- Discuss existing co-produced values, for example, TLAP’s I statements that people might want to adapt and adopt locally as core principles.
Empowering people and building capacity
In order to facilitate choice and control, people need to be empowered; they need to understand what is available, what might work for them, how to access support, how to fund it and feel confident to do so.
The approach to commissioning needs to promote equality and be responsive to the diversity of people and their situations. Information and advice are significant enablers: the provision of such is a duty under the Care Act. Access to relevant information about local practical support, financial advice and benefits has been vital during COVID-19. Videos and stories can have a real impact. Peer support can be powerful at building trust and confidence. Advocacy is essential for some people to be involved in decisions about their own lives and must continue to be available to those who need it during COVID-19.
Effective commissioning cannot be achieved in isolation. It needs to be co-produced with local people and by close collaboration with adults and children services, public health, housing, NHS partners, and the wider community. Broader engagement can help tackle the barriers people face that could make a real difference in their lives. For example, accessing leisure services, sustaining work, education, shops and community services.
Stakeholders may be interested in different outcomes, so it is important to be clear about the respective benefits and measures. Knowing partners’ plans and priorities will help identify opportunities across a wider platform and support, where needed, cross system working. This is really important to ensure that collaborative approaches to immediate issues translate in to more effective long-term work. As outlined above, building in a strategic approach to co-production will ensure citizens are shaping the decisions that affect them.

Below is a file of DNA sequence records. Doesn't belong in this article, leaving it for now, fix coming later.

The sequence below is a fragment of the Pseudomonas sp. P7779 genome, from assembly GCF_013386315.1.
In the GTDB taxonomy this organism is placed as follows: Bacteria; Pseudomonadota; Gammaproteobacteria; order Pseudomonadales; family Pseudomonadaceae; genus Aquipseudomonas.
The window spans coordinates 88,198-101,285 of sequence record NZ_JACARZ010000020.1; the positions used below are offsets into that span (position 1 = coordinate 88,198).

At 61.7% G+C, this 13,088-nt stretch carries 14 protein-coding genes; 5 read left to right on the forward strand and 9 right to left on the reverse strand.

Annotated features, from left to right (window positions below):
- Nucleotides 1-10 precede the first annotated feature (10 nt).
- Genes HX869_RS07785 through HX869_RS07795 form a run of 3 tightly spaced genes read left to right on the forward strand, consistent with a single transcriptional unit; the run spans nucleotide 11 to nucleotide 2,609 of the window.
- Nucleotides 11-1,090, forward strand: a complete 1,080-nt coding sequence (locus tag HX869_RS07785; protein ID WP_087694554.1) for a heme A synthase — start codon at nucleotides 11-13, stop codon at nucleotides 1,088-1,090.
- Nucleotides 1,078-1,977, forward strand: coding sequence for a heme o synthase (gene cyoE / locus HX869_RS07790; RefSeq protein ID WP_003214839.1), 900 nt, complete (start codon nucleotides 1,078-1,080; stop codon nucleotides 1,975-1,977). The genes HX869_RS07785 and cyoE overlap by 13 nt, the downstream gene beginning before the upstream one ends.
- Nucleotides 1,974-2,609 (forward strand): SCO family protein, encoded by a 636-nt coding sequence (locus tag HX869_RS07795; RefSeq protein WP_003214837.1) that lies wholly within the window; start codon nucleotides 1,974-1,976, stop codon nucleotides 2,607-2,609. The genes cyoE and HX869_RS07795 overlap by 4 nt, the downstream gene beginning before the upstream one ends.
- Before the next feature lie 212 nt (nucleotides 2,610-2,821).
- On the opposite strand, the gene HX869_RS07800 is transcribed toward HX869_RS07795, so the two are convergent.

Identifying relevant reporting mechanisms and outcomes measures may help. How does this work contribute to the local Adult Social Care Outcomes Framework (ASCOF) and the Public Health Outcomes Framework (PHOF)? What reporting is of interest to the local clinical commissioning group (CCG) and mental health trust? Are there other measures related to employment, for example, that provide a focus?
Local authorities and health services have legal duties to develop integrated approaches for the benefit of individuals. People should not have to navigate multiple and complicated ‘customer journeys’, nor be subject to multiple assessments requiring the same information to be given over and over again. Integrated approaches should maximise outcomes and make the best use of everyone’s time and resources.